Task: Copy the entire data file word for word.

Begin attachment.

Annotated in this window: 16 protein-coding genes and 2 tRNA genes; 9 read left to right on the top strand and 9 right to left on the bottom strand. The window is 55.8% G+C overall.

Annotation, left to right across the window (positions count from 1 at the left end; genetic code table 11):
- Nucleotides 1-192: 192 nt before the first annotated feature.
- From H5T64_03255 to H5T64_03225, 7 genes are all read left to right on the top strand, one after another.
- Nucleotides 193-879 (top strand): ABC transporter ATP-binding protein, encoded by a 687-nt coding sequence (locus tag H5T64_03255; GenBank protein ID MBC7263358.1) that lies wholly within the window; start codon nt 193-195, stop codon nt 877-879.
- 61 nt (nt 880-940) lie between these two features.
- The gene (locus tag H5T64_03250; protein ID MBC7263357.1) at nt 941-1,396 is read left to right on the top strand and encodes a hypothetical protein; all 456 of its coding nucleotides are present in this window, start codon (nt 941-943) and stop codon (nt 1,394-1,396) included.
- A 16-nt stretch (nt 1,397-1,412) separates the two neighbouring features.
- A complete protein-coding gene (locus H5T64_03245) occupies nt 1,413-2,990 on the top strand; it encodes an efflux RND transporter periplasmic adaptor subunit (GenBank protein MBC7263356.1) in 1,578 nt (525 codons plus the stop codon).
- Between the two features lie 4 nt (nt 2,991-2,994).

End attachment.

Annotated in this window: 16 protein-coding genes and 2 tRNA genes; 9 read left to right on the top strand and 9 right to left on the bottom strand. The window is 55.8% G+C overall.

Annotation, left to right across the window (positions count from 1 at the left end; genetic code table 11):
- Nucleotides 1-192: 192 nt before the first annotated feature.
- From H5T64_03255 to H5T64_03225, 7 genes are all read left to right on the top strand, one after another.
- Nucleotides 193-879 (top strand): ABC transporter ATP-binding protein, encoded by a 687-nt coding sequence (locus tag H5T64_03255; GenBank protein ID MBC7263358.1) that lies wholly within the window; start codon nt 193-195, stop codon nt 877-879.
- 61 nt (nt 880-940) lie between these two features.
- The gene (locus tag H5T64_03250; protein ID MBC7263357.1) at nt 941-1,396 is read left to right on the top strand and encodes a hypothetical protein; all 456 of its coding nucleotides are present in this window, start codon (nt 941-943) and stop codon (nt 1,394-1,396) included.
- A 16-nt stretch (nt 1,397-1,412) separates the two neighbouring features.
- A complete protein-coding gene (locus H5T64_03245) occupies nt 1,413-2,990 on the top strand; it encodes an efflux RND transporter periplasmic adaptor subunit (GenBank protein MBC7263356.1) in 1,578 nt (525 codons plus the stop codon).
- Between the two features lie 4 nt (nt 2,991-2,994).